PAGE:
You can do everything on a Super App. Super Apps provide an integrated experience to major online hubs, bypassing individual company websites, and is composed of many apps within an umbrella app.
Let’s focus on WeChat, China’s premier Super App. You can order food delivery or book a flight and a doctor’s appointment within the app. You can even pay traffic fines on the app, which is helpful for this guy...
WeChat has over 1 billion monthly active users and their app accounts for 29% of all time spent on mobile devices. 90% of all messaging app users in China use it. Not quite as monopolistic as The Federation of Quebec Maple Syrup Producers (FQMSP for future reference) who produces 94% of Canadian maple syrup, but it’s close.
WeChat used some unique marketing strategies to hit those numbers. 700 million people watch the New Year’s Celebration on China’s central TV network, CCTV. WeChat ran commercials that prompted new and current WeChat users to shake their phones to win over $80 million. In one night, over 20 million users shook their phones over 11 billion times. Shake Weight’s attempt at this strategy didn’t go quite as well.
Super Apps are easy. Why try to remember 20 different app passwords that have to contain different uppercase letters, numbers and the astrological sign of your maternal grandmother, when you can just open WeChat?
WeChat, and other Super Apps like Line in Japan, have created a self-sustaining conglomerate with development platforms for mini apps. Those are platforms for web developers to create applications within WeChat's app. Picture Inception for web developers, but it’s legal.
And they are going after the entire value chain, sharing powerful incentives for individual low-income consumers, with free messaging, and for large businesses, who use chat services similar to Slack. This makes these companies difficult to displace.
The rapid adoption of these apps has been on the consumer side. Consumers don’t view smartphones as expensive phones, they see them as cheap computers. And consumers in emerging markets, who typically have lower disposable incomes, are strongly in favor of these no-cost communication options instead of expensive SMS options.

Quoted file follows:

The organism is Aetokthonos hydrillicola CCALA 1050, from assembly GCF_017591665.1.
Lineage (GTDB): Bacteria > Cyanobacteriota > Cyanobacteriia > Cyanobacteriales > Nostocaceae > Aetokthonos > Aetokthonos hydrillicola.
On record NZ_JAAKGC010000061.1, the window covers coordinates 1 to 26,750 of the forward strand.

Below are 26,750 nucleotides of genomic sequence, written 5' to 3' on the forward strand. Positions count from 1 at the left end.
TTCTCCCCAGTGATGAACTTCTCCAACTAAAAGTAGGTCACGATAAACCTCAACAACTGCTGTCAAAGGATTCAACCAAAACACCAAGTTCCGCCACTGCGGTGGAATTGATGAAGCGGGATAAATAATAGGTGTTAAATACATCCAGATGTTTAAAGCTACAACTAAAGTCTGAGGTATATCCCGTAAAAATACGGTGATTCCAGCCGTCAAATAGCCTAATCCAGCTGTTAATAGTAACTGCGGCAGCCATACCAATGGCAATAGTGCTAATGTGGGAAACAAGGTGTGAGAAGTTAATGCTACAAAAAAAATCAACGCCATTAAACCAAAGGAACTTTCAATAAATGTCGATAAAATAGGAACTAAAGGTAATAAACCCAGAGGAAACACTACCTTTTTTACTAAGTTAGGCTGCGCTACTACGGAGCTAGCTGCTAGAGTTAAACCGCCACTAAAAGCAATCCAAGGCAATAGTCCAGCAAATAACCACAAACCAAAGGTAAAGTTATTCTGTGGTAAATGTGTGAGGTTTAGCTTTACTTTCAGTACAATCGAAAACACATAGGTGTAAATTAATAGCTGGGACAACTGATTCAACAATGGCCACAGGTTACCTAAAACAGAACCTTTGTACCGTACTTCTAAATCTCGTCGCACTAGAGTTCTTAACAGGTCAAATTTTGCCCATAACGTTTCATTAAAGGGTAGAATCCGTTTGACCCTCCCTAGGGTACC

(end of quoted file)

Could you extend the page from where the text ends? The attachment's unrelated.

This Super App model doesn’t work everywhere, and most likely will never work in the U.S. Countries like China, Japan and those in the MENA region skipped the PC and went straight to mobile. This encouraged a complete redesign of consumer applications. For consumers in these regions, smartphones and the Internet were, and still are, one and the same experience.
In the U.S. people gradually moved from the Internet browser on desktops to phones, and we expected phones to be a continuation of that experience. The U.S. still isn’t completely comfortable going all in on mobile. According to Euromonitor International, U.S. consumers aren’t expected to make more purchases through mobile phones than through computers until 2021. China crossed that barrier in 2015.
The App Store launched in 2008 with 552 apps. Crazy that only ~10 years ago you couldn’t save eggs from green-colored pigs using flying birds on your smartphone. When the app store launched, the applications were relatively simple and had a single focus. Within a few months after the launch, AIM was the #2 most downloaded app. Unfortunately, using “brb, mom needs computer. HAGS!” as my out of office e-mail for summer vacation wasn’t as well received as it was on AIM.
Unlike early U.S. apps, Super Apps utilize every single aspect of a smartphone. WeChat and Line were designed for messaging first, and they took advantage of the microphone with voice messaging and the accelerometer with things like WeChat’s shaking the phone example above.
Super Apps won’t work in the U.S. for two main reasons. The big guys like Google, Facebook and Apple weren’t designed to go after the market this way from the beginning. By the time these companies had the cash and brand to do it, there were already other companies designed specifically for “finance for clueless millennials” that were quickly gaining market share.
Second, even if those companies figured it out, anti-trust regulations in the U.S. wouldn’t let it happen anyway. In China, antitrust laws were put in place to limit foreign companies’ influence in China, not to promote more competition.
Christopher Chen wrote a good piece on this idea, sharing that instead of Super Apps in the U.S., we will have super-connectors. Tech giants like Airbnb won’t be able to provide the same seamless experience all within their app, but they will link you to the relevant page you are looking for. They started with home sharing, and are now partnered with companies like Resy for restaurant booking and heading towards an all in one trip platform.
Super Apps are an interesting phenomenon that came on the heels of once in a generation technological change. There will continue to be more innovation within these apps, and it will be interesting to see who pops up as the leading players in other developing countries. And tech giants like Amazon and Facebook will continue to be jealous of the monopolistic success of these Super Apps, and look to create a U.S. friendly version of it.
I am a 25 year-old venture capitalist and amateur stand-up comedian living in NYC.